Oumar Niasse continued his dream comeback to the Everton first team with a game-winning brace against AFC Bournemouth at Goodison Park this afternoon.
The first half was similar to the majority of Everton’s first halves this season, slow and disappointing. There have been 19 goals scored in the four Premier League fixtures between these two clubs; an average of nearly five per game. But from the action in the first half it looked unlikely that particular stat would continue as dramatically. The stats didn’t make happy reading for either side, with Bournemouth failing to score in their last two away trips and Everton failing to find the net in their last three Premier League fixtures.
Those stats were looking ever so reliable as neither side seriously threatened the other’s goal in the first period. Wayne Rooney saw an early header flash wide and Dominic Calvert-Lewin did well to set up Ashley Williams for a shot but his effort was blocked. Everton had all the possession and were camped in the Bournemouth half, but their slow and predictable build-up play gave the Cherries little problems as they comfortably sat back and soaked up the pressure. The Blues had the territory but not the chances to go with it.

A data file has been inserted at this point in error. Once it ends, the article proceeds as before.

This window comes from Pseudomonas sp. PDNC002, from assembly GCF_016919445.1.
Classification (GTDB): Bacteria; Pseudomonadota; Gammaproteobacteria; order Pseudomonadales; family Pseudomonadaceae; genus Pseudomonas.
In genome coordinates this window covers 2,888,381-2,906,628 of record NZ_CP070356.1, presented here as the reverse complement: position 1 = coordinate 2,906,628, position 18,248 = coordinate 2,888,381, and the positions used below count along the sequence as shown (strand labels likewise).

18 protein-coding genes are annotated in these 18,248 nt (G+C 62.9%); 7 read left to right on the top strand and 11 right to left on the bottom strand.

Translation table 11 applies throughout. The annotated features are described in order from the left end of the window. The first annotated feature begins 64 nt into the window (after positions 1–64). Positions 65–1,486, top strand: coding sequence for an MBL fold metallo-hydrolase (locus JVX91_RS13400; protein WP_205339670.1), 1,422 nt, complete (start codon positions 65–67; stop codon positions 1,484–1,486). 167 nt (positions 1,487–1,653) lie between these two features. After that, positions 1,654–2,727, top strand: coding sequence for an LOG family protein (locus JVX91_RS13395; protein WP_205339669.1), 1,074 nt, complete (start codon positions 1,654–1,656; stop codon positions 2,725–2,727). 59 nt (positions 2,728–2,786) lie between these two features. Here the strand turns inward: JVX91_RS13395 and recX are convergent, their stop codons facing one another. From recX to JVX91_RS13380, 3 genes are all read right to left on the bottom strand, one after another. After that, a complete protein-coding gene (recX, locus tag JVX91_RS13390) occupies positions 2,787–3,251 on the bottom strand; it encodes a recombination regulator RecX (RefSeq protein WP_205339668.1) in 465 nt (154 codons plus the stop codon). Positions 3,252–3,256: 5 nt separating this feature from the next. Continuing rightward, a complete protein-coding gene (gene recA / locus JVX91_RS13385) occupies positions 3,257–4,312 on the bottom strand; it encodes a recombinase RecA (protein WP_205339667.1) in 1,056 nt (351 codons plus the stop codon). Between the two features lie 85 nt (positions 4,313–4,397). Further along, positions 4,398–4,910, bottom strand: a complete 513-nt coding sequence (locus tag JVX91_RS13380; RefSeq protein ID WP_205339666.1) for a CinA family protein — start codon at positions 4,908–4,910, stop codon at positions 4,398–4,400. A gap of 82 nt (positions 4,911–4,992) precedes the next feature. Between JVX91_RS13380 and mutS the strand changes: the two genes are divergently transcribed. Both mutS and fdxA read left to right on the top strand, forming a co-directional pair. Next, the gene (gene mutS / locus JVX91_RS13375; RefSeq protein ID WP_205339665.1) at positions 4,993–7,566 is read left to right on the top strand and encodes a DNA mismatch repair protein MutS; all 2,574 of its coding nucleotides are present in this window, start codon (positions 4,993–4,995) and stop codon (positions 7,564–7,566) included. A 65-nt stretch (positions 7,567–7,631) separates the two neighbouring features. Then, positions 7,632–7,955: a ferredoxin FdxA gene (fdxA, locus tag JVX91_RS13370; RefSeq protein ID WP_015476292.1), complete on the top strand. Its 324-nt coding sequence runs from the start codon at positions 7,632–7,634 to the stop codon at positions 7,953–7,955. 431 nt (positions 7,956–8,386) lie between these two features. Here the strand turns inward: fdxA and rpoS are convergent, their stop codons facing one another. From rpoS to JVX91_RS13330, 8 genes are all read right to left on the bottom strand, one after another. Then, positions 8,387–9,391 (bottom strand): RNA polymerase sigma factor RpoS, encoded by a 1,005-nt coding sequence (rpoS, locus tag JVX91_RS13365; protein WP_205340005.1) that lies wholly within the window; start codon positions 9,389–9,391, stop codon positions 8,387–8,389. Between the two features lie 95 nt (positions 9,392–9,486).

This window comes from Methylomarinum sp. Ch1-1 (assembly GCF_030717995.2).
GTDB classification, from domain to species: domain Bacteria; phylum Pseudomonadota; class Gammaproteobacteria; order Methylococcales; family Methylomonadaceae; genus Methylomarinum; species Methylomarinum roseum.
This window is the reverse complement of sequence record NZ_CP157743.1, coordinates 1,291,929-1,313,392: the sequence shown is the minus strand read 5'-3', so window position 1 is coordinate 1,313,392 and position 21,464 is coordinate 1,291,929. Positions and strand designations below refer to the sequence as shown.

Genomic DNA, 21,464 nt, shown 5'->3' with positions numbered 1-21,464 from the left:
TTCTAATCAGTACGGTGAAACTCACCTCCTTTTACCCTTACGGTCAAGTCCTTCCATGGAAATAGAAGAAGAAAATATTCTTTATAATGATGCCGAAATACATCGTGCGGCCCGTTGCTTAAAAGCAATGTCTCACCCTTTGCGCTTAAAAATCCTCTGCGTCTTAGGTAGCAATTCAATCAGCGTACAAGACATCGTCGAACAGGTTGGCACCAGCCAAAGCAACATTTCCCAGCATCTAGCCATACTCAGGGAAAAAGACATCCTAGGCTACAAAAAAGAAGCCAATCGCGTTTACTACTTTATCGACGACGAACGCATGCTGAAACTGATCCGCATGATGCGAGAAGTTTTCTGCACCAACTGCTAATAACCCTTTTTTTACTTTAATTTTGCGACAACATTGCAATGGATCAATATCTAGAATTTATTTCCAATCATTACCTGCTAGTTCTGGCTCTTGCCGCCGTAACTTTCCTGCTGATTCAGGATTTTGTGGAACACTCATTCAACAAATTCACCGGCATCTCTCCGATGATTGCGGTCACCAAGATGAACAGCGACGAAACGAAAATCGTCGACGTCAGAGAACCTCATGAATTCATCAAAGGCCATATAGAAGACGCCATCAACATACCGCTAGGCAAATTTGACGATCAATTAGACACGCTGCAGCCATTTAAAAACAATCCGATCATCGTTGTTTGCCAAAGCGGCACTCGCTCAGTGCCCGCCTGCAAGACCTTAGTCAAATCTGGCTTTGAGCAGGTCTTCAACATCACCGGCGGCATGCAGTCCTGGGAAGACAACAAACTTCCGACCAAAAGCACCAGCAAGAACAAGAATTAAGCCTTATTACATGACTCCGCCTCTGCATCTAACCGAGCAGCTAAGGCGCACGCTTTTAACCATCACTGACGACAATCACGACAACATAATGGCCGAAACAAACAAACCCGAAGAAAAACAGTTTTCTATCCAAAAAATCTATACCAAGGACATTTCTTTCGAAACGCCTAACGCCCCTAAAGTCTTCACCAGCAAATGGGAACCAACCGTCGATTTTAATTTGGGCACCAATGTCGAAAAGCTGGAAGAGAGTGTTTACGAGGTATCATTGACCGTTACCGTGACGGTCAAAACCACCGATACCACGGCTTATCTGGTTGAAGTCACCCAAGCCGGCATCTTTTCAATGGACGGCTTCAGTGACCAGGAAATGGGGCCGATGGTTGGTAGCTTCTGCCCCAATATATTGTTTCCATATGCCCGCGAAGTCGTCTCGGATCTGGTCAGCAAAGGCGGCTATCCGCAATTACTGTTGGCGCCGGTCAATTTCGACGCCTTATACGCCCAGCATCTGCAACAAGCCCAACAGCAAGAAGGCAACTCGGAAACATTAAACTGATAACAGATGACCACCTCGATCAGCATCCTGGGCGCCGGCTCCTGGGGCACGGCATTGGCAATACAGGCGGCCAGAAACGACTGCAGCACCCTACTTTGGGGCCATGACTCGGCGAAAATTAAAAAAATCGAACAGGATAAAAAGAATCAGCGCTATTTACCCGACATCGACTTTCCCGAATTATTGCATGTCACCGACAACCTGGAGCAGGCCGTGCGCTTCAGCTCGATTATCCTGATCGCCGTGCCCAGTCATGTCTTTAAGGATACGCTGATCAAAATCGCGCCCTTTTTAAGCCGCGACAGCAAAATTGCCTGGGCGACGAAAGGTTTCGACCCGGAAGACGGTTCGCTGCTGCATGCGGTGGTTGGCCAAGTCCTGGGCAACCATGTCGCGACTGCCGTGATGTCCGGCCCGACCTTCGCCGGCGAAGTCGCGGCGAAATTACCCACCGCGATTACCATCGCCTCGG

Rooney took an elbow to the face from Bournemouth centre back Simon Francis which left him down for some time. The referee should have immediately stopped the game but failed to and Rooney was down for over a minute, what do you expect from Martin Atkinson though? Rooney made way with blood streaming from his face and the game went on.
Just before the break Bournemouth had their only real opening of the first period. Charlie Daniels burst forward and was too quick for Gylfi Sigurdsson, slipping in Jermaine Defoe who did brilliantly on the stretch to hook the ball towards Junior Stanislas at the far post, but Cuco Martina was there to head out for a corner. That was to be the last action of a forgettable first forty five minutes.